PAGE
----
The transformation into an intelligent society has brought about issues and challenges about legal privacy, moral ethics, and public governance in human society. Jun Su, Dean of the Institute of Intelligent Society Governance of Tsinghua University and Director of the Think Tank Center of Tsinghua University, believed that in the face of risks and challenges posed by new technologies represented by ChatGPT, we should adopt a prudent, confident, and proactive attitude, employ a scientific evidence-based approach to comprehensive assessments, and facilitate its benign development.

    Countries worldwide are actively conducting practices to utilize AI in addressing social problems and accumulating experience in the process, thereby forming a relatively complete regulatory system and ethical norms. As Zhiyuan Xu, Deputy Chief Engineer of China Academy of Information and Communications Technology, stated, the development of AI governance was transitioning from conceptualization to the actual rulemaking and implementation stage. Globally, countries are actively releasing AI rules and policies under governance objectives such as reliability, controllability, human-centeredness, fairness, and justice. The panelists call for refining global advanced experiences and practices, further promoting the concepts and practices of intelligent society governance, and actively exploring the international standardization construction of intelligent society governance.

    1. The international community should work together to promote exchange and cooperation in intelligent society governance, uphold the principle of technology for social good, and build a community with a shared future for mankind in the intelligent era.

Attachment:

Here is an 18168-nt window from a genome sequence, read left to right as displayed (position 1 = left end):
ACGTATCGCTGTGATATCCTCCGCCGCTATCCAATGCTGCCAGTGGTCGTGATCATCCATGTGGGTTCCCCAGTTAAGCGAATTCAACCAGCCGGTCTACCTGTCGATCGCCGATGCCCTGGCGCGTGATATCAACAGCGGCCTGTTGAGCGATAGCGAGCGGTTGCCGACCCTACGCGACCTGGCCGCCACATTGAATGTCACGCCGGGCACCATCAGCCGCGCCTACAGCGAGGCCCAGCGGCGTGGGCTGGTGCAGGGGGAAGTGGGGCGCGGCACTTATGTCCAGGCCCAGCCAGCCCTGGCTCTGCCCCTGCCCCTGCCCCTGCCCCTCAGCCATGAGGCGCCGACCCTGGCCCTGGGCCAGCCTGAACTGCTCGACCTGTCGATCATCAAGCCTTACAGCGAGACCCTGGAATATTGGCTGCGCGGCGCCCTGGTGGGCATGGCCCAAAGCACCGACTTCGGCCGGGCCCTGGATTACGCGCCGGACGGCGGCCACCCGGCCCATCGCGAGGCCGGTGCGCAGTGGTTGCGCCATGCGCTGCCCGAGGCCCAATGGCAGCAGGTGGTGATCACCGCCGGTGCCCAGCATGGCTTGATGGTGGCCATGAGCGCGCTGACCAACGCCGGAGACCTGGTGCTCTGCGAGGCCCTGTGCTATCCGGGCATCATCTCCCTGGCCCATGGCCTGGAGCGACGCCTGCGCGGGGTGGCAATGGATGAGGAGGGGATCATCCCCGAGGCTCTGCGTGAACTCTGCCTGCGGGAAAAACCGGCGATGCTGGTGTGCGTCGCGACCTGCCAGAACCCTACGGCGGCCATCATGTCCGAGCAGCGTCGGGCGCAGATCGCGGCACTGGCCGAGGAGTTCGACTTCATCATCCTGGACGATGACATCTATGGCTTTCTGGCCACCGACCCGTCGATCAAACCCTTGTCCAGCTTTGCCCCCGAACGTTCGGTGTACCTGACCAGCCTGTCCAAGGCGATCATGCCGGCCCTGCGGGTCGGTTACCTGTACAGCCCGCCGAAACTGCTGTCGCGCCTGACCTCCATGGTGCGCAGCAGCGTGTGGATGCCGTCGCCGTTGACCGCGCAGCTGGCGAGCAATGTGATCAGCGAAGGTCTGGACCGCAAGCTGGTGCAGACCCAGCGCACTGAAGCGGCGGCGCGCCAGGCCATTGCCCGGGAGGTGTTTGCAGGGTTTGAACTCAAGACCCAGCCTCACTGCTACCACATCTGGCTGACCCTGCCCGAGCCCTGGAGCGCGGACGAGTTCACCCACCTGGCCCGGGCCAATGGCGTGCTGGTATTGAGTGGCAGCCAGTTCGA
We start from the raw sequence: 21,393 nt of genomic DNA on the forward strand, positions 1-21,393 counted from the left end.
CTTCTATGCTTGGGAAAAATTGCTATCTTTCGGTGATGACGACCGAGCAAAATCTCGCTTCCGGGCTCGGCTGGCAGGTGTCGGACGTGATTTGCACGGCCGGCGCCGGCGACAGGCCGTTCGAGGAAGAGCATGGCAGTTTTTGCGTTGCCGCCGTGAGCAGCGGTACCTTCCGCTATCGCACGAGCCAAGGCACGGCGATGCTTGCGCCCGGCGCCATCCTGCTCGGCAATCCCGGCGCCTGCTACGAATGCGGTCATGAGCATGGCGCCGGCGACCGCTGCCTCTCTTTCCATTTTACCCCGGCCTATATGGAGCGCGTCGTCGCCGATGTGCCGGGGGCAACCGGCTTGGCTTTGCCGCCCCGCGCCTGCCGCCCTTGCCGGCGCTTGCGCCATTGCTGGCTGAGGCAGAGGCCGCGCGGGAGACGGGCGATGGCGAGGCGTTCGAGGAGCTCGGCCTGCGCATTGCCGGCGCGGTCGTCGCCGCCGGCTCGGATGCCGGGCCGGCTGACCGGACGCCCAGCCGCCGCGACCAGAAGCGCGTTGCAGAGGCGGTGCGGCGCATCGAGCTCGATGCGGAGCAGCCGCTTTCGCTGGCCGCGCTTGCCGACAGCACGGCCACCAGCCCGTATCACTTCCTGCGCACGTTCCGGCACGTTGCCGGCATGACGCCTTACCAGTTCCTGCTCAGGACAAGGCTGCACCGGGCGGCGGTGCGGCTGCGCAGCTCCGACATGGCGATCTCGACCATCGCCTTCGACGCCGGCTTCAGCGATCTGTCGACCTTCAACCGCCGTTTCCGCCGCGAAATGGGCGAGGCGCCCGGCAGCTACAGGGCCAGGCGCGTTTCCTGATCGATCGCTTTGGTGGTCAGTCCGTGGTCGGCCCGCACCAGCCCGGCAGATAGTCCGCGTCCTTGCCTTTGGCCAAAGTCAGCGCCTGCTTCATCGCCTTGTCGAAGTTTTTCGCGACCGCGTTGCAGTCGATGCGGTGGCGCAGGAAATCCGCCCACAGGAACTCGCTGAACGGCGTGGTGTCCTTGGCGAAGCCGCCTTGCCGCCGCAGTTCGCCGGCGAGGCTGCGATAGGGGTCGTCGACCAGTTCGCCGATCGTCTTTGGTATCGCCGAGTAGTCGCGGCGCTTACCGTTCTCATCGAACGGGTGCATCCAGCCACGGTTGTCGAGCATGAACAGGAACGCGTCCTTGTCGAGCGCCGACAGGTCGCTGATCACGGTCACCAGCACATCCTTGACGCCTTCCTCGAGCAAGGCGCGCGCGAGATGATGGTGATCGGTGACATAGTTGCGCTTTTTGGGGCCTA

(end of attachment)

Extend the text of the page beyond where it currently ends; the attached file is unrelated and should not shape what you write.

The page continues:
The panelists agreed that it was necessary to explore the path of intelligent society governance under the concept of building a community of human destiny, strengthening international exchanges and cooperation in intelligent society governance, and promoting inclusive sharing, agile governance, and the realization of differential development and win-win cooperation among countries. Jiang Wang, Deputy Director of the Information Bureau of Cyberspace Administration of China, pointed out that China is willing to exchange and share work experiences in intelligent society governance experiments with other countries, actively contribute to Chinese solutions, and learn from each other’s strengths and weaknesses. Jun Su, Dean of the Institute of Intelligent Society Governance of Tsinghua University and Director of the Think Tank Center of Tsinghua University, called on countries to strengthen academic cooperation and exchange in the field of intelligent society governance, widely hold open, diverse, and inclusive academic conferences, and publish related academic journals.